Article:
European markets opened mostly lower on Monday as the spread of the Delta variant had a dampening effect on some of the reopening bullishness, while US markets were closed, meaning trading volumes would likely be thinner.
US markets were closed for the Independence Day holiday, but futures pointed to a 0.1% dip for Tuesday’s open.
UK Prime Minister Boris Johnson was set to announce later on Monday a further relaxation of coronavirus restrictions, involving voluntary use of face masks in public, despite a spike in new infections. The country reported more than 170,000 cases in the past seven days, a 67% jump from last week.
The final stage of the four-step plan to end lockdown, scheduled to come into effect on July 19, will be “an enormous test case as to whether heavily vaccinated countries can live with the virus,” Deutsche Bank strategist Jim Reid said.
French Health Minister Olivier Véran warned in a tweet on Sunday that based on the UK’s current situation, France too could be hit by a wave of the contagious Delta-variant infections by the end of July.
Covid-sensitive assets struggled on news of the spread, with the STOXX 600 Travel & Leisure index down 0.13%, extending the previous week’s losses.
British supermarket Morrisons gained 11% after US investment firm Apollo said it was considering making a rival offer to buy the chain. Apollo’s bid could trump a £9.5 billion ($13 billion) offer, to which the chain has already agreed to, from Softbank-backed Fortress, according to the Financial Times.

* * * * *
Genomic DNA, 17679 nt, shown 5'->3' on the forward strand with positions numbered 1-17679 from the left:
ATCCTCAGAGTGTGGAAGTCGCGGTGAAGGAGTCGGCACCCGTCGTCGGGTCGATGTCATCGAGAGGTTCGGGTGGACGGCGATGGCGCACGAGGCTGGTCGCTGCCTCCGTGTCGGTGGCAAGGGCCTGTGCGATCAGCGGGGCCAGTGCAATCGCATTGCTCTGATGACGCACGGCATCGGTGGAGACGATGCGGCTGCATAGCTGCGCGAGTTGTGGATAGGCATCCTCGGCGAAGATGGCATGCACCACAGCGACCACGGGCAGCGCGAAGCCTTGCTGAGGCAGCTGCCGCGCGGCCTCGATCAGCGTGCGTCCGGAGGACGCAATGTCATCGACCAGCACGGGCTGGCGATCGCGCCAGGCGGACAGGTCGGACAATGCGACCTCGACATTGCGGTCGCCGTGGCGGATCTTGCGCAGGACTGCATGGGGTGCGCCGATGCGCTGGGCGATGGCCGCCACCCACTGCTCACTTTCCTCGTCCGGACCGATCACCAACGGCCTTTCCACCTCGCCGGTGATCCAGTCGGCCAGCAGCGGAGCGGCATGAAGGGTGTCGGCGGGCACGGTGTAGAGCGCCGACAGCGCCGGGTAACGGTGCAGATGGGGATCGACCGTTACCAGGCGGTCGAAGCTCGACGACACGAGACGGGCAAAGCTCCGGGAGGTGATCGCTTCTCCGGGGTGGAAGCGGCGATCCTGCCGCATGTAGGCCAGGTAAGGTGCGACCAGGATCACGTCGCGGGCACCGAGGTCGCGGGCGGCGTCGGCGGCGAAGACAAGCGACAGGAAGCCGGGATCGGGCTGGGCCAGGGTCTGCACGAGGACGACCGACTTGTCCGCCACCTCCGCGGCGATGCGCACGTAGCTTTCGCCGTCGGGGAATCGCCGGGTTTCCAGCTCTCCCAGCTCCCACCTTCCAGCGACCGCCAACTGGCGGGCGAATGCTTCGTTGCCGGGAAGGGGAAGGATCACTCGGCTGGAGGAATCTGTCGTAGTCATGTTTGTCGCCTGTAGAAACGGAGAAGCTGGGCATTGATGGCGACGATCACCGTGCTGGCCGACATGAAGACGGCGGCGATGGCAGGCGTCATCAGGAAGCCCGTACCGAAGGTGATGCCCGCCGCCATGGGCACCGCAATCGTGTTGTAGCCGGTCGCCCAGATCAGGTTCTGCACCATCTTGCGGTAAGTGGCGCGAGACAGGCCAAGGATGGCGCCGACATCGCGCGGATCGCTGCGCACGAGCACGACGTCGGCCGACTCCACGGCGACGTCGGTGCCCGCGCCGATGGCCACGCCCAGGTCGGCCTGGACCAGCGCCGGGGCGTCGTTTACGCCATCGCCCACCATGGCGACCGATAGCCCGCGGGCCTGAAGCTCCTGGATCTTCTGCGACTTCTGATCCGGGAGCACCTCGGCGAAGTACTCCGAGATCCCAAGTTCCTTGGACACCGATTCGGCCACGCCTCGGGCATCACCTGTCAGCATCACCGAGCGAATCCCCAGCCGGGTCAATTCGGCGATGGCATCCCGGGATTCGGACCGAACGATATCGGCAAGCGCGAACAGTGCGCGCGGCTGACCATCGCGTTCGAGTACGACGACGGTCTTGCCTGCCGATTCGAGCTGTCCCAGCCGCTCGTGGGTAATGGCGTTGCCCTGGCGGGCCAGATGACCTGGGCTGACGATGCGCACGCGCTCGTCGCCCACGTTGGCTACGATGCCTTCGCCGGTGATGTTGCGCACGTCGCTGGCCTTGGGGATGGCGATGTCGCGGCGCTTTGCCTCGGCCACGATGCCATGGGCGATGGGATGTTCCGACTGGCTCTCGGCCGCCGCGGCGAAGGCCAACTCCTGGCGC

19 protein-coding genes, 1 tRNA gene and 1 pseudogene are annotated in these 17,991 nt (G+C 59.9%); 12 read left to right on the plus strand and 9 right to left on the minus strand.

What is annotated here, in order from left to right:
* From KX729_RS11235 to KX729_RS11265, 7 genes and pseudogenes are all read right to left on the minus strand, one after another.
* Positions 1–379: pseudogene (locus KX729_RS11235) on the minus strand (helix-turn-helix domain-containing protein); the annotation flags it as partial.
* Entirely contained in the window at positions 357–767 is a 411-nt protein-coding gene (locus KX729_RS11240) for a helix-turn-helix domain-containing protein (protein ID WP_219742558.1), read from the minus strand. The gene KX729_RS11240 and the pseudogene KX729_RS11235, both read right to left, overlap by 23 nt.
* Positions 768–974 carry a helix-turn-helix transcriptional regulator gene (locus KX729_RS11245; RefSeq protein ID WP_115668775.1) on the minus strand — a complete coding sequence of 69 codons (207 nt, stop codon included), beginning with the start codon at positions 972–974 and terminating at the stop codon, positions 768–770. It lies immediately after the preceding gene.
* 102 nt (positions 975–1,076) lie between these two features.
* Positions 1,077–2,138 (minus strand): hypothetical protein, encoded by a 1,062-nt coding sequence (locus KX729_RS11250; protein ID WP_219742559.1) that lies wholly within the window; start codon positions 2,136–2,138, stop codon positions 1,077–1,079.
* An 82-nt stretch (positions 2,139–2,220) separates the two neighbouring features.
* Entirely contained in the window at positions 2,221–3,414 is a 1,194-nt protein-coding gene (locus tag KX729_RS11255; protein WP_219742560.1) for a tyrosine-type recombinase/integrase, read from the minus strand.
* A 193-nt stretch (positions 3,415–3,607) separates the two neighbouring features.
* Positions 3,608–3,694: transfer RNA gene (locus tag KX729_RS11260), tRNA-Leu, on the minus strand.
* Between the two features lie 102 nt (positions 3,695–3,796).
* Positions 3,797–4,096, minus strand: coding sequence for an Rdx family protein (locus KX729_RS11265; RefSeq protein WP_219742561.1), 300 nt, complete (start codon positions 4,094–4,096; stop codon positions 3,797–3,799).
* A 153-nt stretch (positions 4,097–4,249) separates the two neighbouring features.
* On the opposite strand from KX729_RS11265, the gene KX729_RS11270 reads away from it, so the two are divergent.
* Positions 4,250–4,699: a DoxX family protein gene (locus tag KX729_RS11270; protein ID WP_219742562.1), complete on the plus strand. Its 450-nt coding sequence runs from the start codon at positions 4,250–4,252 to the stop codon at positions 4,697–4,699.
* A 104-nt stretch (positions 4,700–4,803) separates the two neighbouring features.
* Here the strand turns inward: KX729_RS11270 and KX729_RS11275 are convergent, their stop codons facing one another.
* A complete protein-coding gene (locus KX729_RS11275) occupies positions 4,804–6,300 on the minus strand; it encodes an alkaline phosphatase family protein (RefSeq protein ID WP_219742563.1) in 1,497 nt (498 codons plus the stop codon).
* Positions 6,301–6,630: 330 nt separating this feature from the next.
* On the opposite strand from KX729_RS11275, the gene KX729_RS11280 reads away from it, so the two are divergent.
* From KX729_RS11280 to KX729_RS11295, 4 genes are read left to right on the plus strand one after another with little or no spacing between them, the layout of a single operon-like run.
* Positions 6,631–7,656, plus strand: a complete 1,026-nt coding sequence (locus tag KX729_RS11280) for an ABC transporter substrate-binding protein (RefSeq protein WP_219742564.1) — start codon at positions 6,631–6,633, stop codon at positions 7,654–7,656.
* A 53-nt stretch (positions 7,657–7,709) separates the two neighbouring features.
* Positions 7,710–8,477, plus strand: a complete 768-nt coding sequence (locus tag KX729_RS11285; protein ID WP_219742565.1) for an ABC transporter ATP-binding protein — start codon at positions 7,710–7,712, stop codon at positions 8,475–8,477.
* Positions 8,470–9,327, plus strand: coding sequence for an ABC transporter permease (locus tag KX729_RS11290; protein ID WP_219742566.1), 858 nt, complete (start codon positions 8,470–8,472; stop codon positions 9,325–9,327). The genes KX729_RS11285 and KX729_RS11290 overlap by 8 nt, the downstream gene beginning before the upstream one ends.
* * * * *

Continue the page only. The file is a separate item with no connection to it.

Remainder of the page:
Asian markets traded mostly lower after investors digested China’s expanding crackdown on technology platforms that targets more US-listed companies. Regulators ordered the removal of ride-hailing firm Didi Chuxing from app stores, days after its successful New York IPO, on the grounds that it had been collecting and using personal user data.
Oil prices remained largely unchanged ahead of the OPEC+ meeting that is set to resume on Monday after disagreements over production cuts last week. The United Arab Emirates is against extending the deal to increase production until the end of 2022 and is demanding better terms for itself, according to Deutsche Bank analysts.
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